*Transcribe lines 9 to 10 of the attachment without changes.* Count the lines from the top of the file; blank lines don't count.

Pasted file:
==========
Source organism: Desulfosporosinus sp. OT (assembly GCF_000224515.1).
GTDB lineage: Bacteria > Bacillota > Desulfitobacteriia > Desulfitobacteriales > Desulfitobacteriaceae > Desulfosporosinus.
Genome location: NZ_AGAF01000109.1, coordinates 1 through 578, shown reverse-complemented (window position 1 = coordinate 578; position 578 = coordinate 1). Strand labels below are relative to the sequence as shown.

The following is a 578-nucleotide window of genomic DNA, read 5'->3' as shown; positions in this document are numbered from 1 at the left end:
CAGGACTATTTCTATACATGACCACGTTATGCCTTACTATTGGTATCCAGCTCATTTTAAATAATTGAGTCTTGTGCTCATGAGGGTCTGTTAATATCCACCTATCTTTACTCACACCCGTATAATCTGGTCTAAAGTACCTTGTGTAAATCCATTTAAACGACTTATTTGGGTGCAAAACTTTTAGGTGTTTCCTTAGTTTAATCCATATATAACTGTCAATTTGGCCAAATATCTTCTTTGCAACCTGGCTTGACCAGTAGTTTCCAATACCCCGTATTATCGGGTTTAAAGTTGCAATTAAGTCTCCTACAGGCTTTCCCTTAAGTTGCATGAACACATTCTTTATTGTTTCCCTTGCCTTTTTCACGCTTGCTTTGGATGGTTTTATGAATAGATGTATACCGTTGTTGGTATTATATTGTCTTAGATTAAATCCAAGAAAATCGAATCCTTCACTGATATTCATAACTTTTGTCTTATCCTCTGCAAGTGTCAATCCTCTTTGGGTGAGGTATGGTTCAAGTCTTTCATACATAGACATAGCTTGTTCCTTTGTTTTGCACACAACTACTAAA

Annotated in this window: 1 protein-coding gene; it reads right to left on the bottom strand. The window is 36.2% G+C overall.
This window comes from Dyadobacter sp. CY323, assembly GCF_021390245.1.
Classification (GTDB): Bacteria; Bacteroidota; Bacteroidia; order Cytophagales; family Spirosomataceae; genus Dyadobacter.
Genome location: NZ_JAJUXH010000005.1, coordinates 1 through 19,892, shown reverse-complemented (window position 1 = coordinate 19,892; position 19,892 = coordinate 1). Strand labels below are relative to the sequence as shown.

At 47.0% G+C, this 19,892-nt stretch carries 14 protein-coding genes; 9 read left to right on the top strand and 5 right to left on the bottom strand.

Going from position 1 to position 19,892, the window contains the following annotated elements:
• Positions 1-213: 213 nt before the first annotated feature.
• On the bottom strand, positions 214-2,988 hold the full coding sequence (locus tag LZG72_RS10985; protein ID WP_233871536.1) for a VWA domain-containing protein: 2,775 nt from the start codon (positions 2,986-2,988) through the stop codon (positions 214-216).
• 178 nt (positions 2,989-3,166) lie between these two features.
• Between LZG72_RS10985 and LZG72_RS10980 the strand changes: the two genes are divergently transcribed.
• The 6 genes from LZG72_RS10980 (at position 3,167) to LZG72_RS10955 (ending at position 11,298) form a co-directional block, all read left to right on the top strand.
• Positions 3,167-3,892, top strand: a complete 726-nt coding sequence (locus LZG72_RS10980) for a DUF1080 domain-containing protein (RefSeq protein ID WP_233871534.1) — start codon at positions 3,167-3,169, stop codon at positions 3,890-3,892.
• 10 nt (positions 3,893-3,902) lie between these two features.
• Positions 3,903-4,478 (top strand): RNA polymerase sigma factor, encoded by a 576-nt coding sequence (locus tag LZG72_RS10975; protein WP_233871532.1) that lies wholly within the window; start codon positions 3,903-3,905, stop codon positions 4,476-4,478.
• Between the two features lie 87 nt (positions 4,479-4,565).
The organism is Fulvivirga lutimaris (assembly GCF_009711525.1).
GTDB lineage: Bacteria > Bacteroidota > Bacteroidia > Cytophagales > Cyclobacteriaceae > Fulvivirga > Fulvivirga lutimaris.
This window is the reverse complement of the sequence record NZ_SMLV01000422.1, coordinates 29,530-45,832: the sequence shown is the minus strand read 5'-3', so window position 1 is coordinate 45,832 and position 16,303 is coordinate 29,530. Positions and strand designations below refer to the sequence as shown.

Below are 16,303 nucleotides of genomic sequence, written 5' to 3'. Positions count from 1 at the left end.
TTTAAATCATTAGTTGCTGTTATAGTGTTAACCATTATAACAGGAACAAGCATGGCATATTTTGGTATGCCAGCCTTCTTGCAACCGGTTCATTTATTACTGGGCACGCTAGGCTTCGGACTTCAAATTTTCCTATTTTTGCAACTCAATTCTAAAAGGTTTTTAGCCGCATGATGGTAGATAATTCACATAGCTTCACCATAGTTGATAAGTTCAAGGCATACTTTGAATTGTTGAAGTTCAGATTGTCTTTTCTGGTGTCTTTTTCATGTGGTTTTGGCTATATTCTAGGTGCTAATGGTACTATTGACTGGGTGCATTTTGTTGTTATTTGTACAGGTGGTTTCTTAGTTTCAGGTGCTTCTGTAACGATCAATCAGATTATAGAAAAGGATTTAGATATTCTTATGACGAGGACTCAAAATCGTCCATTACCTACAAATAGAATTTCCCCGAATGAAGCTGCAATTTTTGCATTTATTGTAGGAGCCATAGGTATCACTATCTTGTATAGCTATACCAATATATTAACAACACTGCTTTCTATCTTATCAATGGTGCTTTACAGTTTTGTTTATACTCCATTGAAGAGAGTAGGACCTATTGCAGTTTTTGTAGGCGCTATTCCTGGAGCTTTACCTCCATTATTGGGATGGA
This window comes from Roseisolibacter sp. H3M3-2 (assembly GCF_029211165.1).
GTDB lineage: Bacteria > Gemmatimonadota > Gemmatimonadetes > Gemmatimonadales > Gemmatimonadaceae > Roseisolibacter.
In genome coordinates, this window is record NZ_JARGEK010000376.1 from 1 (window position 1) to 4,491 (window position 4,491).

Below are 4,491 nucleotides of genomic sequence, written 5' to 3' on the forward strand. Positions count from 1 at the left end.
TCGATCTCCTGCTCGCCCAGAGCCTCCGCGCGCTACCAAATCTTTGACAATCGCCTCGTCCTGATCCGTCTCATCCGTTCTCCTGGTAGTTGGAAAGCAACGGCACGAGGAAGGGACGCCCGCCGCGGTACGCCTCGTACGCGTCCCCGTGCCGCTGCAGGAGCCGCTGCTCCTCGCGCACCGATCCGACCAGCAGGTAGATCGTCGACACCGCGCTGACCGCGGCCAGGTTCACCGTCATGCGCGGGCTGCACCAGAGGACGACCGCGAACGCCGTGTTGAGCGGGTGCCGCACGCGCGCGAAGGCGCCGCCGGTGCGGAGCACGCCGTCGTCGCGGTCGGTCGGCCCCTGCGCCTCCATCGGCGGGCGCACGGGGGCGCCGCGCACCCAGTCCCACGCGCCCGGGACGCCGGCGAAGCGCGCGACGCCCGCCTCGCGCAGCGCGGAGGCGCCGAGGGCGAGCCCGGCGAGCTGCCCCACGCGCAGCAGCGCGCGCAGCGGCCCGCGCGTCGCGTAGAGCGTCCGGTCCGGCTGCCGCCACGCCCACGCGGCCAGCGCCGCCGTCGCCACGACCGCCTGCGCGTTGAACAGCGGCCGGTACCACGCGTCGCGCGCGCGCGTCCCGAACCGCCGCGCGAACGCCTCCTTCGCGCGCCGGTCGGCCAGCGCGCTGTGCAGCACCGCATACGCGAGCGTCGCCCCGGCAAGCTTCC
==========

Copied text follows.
Genome location: NZ_JAJUXH010000005.1, coordinates 1 through 19,892, shown reverse-complemented (window position 1 = coordinate 19,892; position 19,892 = coordinate 1). Strand labels below are relative to the sequence as shown.

At 47.0% G+C, this 19,892-nt stretch carries 14 protein-coding genes; 9 read left to right on the top strand and 5 right to left on the bottom strand.